This course provides you with a deep dive into the various JDK features for accessing different resources when developing with Java. We’ll cover areas such as JDBC, Annotations, CDI, and JPA.
After completing this course, why not do our Accessing Resources using Java Annotations, CDI, JDBC, and JPA lab to put your knowledge into practice?
- Understand what the JDBC API is how to implement it to access databases
- Understand what Annotations are and the benefits of working with them to access resources
- Understand what CDI is and how you can use it for dependency injection and interception
- And understand what JPA is and how you can use it for object relational mapping and as a persistence framework
- A basic understanding of the Java programming language
- A basic understanding of software development
- A basic understanding of the software development life cycle
- Software Engineers interested in advancing their Java skills
- Software Architects interested in using advanced features of Java to design and build both applications and frameworks
- Anyone interested in advanced Java application development and associated tooling
- Anyone interested in understanding the advanced areas and features of the Java SDK
Okay, welcome back. In this lecture, we'll explore JDBC in detail and how it can and should be used to access data sources. In particular, we'll review the following topics. Connecting to a database using JDBC, executing a statement against a database that returns a ResultSet, setting up and working with PreparedStatements, extracting multiple rows of data from a ResultSet where each column value is represented as a string, and inserting and updating and deleting rows in a table.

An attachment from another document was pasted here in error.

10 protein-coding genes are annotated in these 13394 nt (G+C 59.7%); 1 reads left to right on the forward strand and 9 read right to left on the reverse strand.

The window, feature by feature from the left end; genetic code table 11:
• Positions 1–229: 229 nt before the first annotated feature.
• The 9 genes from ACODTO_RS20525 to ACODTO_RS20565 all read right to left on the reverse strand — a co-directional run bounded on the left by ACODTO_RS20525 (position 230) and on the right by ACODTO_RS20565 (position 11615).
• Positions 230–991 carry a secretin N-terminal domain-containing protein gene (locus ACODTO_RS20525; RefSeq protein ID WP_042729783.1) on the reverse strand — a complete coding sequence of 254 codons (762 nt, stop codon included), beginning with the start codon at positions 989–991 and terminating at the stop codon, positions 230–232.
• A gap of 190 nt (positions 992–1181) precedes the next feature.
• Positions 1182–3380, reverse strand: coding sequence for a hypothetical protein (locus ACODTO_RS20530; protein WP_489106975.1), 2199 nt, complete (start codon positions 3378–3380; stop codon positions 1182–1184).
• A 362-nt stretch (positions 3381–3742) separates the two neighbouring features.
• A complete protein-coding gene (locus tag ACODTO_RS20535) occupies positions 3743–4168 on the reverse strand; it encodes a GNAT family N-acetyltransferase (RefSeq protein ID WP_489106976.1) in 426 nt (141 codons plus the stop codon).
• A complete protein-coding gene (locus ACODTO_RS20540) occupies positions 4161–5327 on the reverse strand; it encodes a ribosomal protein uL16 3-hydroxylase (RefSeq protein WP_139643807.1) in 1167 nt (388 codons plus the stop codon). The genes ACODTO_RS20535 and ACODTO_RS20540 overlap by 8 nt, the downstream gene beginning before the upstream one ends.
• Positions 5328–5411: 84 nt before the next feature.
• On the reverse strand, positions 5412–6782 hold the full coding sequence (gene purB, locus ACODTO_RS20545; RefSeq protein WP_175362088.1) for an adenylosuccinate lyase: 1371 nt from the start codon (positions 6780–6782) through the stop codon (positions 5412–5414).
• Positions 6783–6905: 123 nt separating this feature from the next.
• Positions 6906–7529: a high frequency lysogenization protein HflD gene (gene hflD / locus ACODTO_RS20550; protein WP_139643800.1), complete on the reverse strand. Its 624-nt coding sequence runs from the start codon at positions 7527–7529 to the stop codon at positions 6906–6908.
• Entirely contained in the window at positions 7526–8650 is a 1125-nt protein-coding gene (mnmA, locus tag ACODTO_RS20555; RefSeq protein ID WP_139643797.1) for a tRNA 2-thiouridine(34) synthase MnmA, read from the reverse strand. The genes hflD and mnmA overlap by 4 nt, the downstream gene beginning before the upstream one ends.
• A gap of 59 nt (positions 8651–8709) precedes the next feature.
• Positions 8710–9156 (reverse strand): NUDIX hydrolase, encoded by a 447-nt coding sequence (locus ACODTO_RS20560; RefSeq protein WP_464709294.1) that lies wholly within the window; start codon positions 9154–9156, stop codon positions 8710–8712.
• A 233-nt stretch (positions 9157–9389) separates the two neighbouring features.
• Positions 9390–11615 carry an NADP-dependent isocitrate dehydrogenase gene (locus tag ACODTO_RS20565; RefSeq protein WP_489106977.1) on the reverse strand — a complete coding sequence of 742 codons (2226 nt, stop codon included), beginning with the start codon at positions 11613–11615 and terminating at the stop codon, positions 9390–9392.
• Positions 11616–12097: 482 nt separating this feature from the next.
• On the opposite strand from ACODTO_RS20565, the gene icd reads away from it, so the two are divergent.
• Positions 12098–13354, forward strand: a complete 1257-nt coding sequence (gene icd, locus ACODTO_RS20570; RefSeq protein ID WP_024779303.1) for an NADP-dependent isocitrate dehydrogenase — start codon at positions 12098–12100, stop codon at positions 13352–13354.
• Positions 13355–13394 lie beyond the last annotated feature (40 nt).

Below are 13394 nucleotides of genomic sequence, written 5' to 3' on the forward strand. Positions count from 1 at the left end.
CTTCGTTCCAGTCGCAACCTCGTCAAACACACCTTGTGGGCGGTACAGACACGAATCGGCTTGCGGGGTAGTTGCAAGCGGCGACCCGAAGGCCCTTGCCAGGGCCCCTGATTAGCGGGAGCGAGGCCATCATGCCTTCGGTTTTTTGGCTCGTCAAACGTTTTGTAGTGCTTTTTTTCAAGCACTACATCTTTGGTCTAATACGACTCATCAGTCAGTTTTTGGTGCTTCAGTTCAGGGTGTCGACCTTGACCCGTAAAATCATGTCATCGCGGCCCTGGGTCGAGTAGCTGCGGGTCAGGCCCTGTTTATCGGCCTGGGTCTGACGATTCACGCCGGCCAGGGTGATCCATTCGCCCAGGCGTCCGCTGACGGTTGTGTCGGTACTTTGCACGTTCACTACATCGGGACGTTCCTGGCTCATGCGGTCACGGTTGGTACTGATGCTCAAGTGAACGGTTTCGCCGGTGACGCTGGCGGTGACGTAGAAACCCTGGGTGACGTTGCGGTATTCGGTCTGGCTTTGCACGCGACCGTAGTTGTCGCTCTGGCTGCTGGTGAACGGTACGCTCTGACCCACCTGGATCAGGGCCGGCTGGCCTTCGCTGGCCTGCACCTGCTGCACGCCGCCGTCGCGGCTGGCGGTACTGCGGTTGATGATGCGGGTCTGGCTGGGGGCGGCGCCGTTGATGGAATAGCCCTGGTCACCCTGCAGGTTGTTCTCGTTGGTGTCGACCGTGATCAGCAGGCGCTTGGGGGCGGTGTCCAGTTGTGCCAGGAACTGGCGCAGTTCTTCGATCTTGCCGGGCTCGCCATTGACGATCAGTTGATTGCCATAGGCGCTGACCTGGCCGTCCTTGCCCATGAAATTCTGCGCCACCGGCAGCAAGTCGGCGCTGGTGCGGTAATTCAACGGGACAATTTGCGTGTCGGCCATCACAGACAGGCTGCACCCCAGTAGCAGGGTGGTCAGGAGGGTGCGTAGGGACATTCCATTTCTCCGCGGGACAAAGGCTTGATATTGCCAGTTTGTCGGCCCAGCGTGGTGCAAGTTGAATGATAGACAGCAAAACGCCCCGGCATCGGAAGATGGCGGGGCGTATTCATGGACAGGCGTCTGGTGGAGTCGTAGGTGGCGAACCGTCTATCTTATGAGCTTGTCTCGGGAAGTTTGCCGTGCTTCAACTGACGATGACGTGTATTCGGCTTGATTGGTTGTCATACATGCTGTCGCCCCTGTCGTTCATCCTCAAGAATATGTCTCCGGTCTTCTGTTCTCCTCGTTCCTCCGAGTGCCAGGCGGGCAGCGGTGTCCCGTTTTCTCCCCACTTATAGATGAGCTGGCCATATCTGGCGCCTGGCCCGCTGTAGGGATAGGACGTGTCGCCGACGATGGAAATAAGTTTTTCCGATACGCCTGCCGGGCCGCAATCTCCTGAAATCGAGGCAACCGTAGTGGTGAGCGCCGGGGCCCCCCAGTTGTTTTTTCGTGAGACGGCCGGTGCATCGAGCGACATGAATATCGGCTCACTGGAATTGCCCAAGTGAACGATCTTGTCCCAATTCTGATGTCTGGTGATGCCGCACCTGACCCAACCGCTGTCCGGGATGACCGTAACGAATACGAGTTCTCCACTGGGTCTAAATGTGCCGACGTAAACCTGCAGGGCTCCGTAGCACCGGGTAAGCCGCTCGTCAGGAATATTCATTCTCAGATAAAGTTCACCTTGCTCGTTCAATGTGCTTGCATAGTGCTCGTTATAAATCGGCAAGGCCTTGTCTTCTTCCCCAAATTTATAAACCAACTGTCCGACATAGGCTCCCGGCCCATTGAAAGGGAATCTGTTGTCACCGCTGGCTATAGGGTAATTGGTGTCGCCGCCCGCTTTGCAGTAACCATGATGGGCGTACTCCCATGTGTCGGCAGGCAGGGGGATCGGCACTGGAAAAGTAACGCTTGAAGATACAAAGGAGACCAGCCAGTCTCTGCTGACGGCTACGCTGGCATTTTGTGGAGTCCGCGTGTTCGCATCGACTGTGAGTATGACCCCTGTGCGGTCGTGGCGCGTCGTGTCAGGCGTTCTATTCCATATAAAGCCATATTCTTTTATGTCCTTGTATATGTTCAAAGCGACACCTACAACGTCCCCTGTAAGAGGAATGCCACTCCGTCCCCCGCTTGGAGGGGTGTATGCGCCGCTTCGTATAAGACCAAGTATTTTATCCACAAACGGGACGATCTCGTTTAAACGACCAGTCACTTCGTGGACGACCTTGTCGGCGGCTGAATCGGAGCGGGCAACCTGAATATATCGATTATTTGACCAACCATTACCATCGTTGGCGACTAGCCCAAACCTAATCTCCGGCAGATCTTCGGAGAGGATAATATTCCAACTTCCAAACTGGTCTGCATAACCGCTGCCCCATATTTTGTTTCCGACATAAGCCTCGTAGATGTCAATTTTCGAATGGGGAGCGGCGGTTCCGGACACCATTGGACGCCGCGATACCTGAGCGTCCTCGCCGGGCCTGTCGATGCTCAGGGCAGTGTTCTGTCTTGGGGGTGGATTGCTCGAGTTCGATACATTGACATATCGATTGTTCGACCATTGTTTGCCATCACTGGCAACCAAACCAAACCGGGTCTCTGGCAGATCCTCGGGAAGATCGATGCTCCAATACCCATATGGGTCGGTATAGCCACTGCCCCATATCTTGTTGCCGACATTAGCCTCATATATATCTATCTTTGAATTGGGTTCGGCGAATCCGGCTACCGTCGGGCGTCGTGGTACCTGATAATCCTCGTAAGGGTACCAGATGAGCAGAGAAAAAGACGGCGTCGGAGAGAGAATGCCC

At the conclusion of this lecture, you should be able to perform each of the items listed here. Take a moment to rate yourself on each of these on a scale of one through to five. At the conclusion of this lecture, these objectives will be reviewed. You should rate yourself again to see how much benefit you've received.
So what is JDBC? Well even though JDBC is often thought of as an acronym for Java Database Connectivity, in reality, JDBC is a trademarked name all by itself. The APIs that are defined by JDBC can be used to access a wide variety of data sources, even though most applications are only using JDBC to communicate with a DBMS. The API can be used to communicate with any compliant data source, from flat files to relational database management systems. The API defines full support for creating database connections, sending SQL statements, invoking store procedures, handling transactions and naturally, dealing with the data that might be returned as a result of a query against a data source. Database vendors implement these interfaces in JDBC drivers specific to a particular database management system, DBMS in order to become JDBC compliant.
One of the key technologies or languages used when working with JDBC is the Structured Query Language, or SQL. A relational database consists of a series of tables. There are no fixed relationships between tables. All relationships can be defined dynamically at run time. Thus the database is ideal for situations where requirements are continually changing or where ad hoc queries need to be supported.